Britain’s best cities for business report includes Edinburgh, Glasgow and Aberdeen in top 20

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The UK’s top cities for business have been announced by Management Today magazine featuring Edinburgh in the number 2 spot, Glasgow at number 6 with Aberdeen trailing in 19th place.

Manchester took the top spot followed by Bristol in second place and Leeds in third. The report excluded London.

The “21 Best Towns and Cities in Britain for Business” rates major urban centres, excluding London, on their appeal as places to run and grow talent-hungry, knowledge-based companies.

The UK’s 63 biggest towns and cities were assessed on metrics including productivity, the depth of the talent pool, the strength of innovation, the scale of the private sector ecosystem and the rate of growth. These results were collated and carefully weighted to produce a shortlist of 21, which was then ranked by a panel of expert judges with reference to the data and submissions from the cities themselves.

The Report said about Edinburgh –

“A world-class academic offering and bold data-driven agenda lie at the heart of modern Edinburgh’s regional economy. The city has grown 12.5 per cent in the past ten years, excels in data science, cyber security, robotics and stem cell research, and enjoys one of the highest rates of successful business start-ups in the UK.

The workforce is highly skilled – almost half (42 per cent) of all graduates from the city’s four universities choose to stay after graduation – and the city benefits from an enviable quality of life. It was named the best city to live in the world in the Arcadis 2018 Sustainability Cities Index, as well as the UK’s most walkable city in 2017 (55 per cent of residents use the bus, cycle or walk as their main mode of travel).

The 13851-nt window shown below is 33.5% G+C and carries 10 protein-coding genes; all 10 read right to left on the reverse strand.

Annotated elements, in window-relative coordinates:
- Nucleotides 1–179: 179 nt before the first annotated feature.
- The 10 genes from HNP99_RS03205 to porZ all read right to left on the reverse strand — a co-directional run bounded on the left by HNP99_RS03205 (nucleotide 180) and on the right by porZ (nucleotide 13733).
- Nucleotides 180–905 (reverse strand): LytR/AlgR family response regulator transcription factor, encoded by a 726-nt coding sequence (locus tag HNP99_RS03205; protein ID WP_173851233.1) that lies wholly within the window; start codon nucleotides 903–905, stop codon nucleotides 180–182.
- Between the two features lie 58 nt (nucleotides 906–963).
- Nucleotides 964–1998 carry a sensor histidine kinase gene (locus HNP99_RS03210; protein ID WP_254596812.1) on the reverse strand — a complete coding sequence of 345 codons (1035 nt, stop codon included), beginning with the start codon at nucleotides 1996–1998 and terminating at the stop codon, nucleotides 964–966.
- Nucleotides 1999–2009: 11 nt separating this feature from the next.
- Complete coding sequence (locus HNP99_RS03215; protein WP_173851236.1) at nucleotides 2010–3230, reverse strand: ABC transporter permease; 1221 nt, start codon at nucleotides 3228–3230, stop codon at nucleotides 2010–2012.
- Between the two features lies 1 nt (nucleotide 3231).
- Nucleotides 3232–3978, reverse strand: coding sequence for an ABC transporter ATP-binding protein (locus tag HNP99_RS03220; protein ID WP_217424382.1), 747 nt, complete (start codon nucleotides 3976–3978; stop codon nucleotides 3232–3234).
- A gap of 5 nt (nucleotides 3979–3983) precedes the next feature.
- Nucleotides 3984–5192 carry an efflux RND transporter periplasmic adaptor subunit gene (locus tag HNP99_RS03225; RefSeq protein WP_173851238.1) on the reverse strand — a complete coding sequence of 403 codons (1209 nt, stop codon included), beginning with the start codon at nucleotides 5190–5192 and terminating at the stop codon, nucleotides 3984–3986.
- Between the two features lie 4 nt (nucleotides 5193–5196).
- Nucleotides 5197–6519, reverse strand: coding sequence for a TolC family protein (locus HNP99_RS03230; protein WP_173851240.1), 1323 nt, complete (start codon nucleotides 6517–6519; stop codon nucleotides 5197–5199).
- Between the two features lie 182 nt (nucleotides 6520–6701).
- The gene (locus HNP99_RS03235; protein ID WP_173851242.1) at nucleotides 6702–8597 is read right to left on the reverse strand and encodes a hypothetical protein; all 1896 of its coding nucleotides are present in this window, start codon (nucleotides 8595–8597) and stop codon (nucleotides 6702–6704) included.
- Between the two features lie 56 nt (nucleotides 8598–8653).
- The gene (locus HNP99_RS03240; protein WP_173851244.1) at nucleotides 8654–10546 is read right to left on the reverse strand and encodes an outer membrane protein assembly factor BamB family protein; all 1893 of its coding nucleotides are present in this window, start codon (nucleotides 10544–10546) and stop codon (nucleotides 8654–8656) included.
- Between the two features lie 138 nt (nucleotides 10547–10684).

The Data-Driven Innovation (DDI) initiative is part of the £1.3bn Edinburgh and South East Scotland City Region Deal that aims to train 100,000 people to create the data capital of Europe.”

On Glasgow –

“The Glasgow city region can claim to be the economic powerhouse of Scotland. Generating over £43.5 billion Gross Value Added (GVA) in 2018, it is home to more than a third of all Scottish jobs and the fastest growing major city economy in the UK.

It has a diverse business and industry base and has identified the growth of SMEs in particular to be a key contributing factor in achieving the aim outlined in the Economic Strategy 2016-2013 of having the most productive urban economy in the UK by 2023. To support this it hopes to create a collaborative – and unrivalled – network of business support, engaging the public, private and education sectors.

The council is working with suppliers to help SMEs access specialist support. This will include an unranked framework of suppliers and a referral programme to encourage collaboration.”

And Aberdeen –

“Perhaps best known as an oil and gas hub, Aberdeen is at the forefront of the global energy transition to a lower carbon world. It is also an important centre for life sciences, with world-leading health research, and home to many global food and drink brands.

Although its maritime heritage remains central (ongoing investments include £350m at Aberdeen Harbour and £50m at Peterhead Port), the city has moved seamlessly into scientific, engineering, digital and low carbon specialisms. The £826m City Region Deal signed in 2016 is a key example of stakeholders in the region working collaboratively on diversifying and securing the regional economy, while £8bn+ of public and private infrastructure investment is due to be delivered before 2030. 

Centre for Cities data shows Aberdeen ranked fourth in the UK in 2017 for the percentage of the working age population with higher level qualifications.”

Adam Gale, editor, Management Today, said: “London rightly has a world-class reputation, but that doesn’t mean the rest of the country should live in its shadow. There are great business hubs across the UK that deserve recognition.

“There was a lively discussion over the winner in particular, but Manchester deserves the top spot. What set it apart was the concerted effort of its employers and local authorities to make Manchester as successful in the 21st Century as it was in the 19th.”

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